Tuesday, November 27, 2012

Workers Killed in Garment Factory Fire

It was reported that a garment factory fire in Dhaka killed at least 112 workers on Saturday, November 25th. Exports mainly to the United States and Europe form Bangladesh’s 4,000 or more garment factories total about $20 billion annually. Since 2006, more than 350 workers have died in garment factory fires in Bangladesh.

“Factory Fire the Deadliest of Many in Bangladesh”, by Farid Hoosain and Julhas Alam, Associated Press, Nov 26, 2012, 10:59 AM EST. http://hosted.ap.org/dynamic/stories/A/AS_BANGLADESH_FACTORY_FIRE

“Recent Garment Factory Fires in Bangladesh”, Associated Press, Nov 26, 9:03 AM EST, http://hosted.ap.org/dynamic/stories/A/AS_BANGLADESH_FACTORY_FIRE_GLANCE

I was immediately reminded of the Triangle Shirtwaist Factory fire in New York City on Marcy 25, 1911 which caused 146 deaths of workers. As a result of this and other tragedies, labor unions formed to defend the right of workers to a safe work environment and legislation was passed to improve factory safety standards.

“Triangle Shirtwaist Factory fire”, Wikipedia, http://en.wikipedia.org/wiki/Triangle_Shirtwaist_Factory_fire

And then my mind moved on to the many issues that revolve around the exporting of manufacturing jobs to third world nations.

Neoliberals argue that the international marketplace for labor makes goods cheaper and business more profitable, but the only way that it does so is by externalizing the actual cost of production in terms of human labor and environmental destruction by moving those jobs to parts of the world were the progressive reforms of developed nations do not yet exist.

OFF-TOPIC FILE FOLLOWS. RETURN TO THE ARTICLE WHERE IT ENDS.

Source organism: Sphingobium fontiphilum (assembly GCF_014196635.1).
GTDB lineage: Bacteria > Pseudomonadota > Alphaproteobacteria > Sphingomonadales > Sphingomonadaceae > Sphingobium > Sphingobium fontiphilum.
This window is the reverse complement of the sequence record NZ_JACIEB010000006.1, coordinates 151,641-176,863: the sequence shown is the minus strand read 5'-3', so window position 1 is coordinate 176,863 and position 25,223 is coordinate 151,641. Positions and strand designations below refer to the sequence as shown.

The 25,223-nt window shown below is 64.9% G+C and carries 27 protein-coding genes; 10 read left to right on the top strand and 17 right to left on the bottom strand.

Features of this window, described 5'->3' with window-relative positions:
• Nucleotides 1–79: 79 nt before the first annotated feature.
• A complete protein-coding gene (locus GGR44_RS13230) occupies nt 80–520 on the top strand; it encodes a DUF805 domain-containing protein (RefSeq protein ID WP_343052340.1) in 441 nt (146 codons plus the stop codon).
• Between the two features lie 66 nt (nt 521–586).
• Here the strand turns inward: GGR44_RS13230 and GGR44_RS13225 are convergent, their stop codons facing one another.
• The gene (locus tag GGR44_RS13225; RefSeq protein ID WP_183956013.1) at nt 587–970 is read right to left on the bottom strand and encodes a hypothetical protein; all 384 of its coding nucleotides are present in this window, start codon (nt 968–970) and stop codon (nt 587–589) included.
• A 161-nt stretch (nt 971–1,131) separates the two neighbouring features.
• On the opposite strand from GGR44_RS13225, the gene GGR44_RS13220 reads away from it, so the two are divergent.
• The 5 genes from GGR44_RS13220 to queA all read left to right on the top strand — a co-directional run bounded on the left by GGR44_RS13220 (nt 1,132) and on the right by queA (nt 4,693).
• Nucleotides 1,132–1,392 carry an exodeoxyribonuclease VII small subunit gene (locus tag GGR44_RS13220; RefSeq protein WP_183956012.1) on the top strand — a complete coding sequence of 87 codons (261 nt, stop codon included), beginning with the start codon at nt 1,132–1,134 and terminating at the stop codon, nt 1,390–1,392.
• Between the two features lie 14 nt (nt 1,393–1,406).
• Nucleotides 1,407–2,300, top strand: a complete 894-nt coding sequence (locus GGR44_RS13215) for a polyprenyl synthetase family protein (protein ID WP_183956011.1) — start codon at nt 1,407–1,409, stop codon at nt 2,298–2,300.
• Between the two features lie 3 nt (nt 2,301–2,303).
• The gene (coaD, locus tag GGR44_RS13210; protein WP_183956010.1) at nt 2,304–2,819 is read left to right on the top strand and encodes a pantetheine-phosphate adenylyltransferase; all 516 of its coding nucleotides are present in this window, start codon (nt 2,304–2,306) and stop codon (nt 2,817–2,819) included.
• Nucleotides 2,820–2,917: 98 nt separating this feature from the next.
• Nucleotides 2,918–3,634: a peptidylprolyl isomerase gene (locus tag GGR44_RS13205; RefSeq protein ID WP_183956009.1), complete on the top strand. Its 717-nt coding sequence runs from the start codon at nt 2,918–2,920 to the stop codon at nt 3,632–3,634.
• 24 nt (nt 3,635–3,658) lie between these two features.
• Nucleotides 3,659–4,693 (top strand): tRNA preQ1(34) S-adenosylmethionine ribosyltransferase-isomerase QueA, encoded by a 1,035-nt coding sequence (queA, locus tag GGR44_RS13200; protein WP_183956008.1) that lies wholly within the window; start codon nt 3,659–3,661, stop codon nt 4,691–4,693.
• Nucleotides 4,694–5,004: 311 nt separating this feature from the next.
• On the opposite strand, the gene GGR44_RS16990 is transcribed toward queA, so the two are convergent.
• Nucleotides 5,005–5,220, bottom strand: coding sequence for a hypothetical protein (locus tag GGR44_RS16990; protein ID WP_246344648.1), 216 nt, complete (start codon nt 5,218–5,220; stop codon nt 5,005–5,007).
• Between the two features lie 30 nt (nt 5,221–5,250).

Conservatives defend their exploitation of a servant underclass in these third world nations by pointing out how much worse off these people would be with no jobs. Today there are 112 worker from Dhaka who were exploited, poor and finally dead because they had a job.

We can all wear clothing without exploiting other human beings or destroying our environment. The only real beneficiaries of this endless shifting of jobs to distant places are the owners who profit at the expense of all others.

Clothing might cost a little more if we insisted on fair pay, benefits and work conditions for the people who do the work that make the garments but there is another option ... the owners could take pay cut!

Occasionally I hear someone in one of the labor unions say that we don't mind if some of our low-skill, low-tech, and low-pay jobs get farmed out to other countries as long as we can keep out high-skill, high-tech, and high-pay jobs here. I am at a loss for work to express my frustration with these people.

Exploiting other people is wrong, whether it is done by the owners or by other workers who have bigger paycheck; it is wrong whether it is done to people here in our country or people in countries around the world. So what can be done?

If you are one of the lucky people who has a good job because of your union membership, stop thinking in terms of union member rights and start thinking in terms of human rights.

If you are one of the luck people who gets to live in a country that protects the environment and regulates workplace safety, stop thinking of it as a right of the citizens in your country and start thinking of it as a human right.

And if your one of the lucky people that gets to be the consumer of high-quality, low-price goods made someplace else, stop thinking of those who do the work as people who are lucky to have a job making stuff for you. The same thing if you are lucky enough to have someone providing you services here like stocking shelves and bringing you food.

It is a great privilege to benefit from the labor of others and a privilege worth paying for by sharing the wealth that they produce with them and ensuring that they get to live the same dignified life that you hope to live.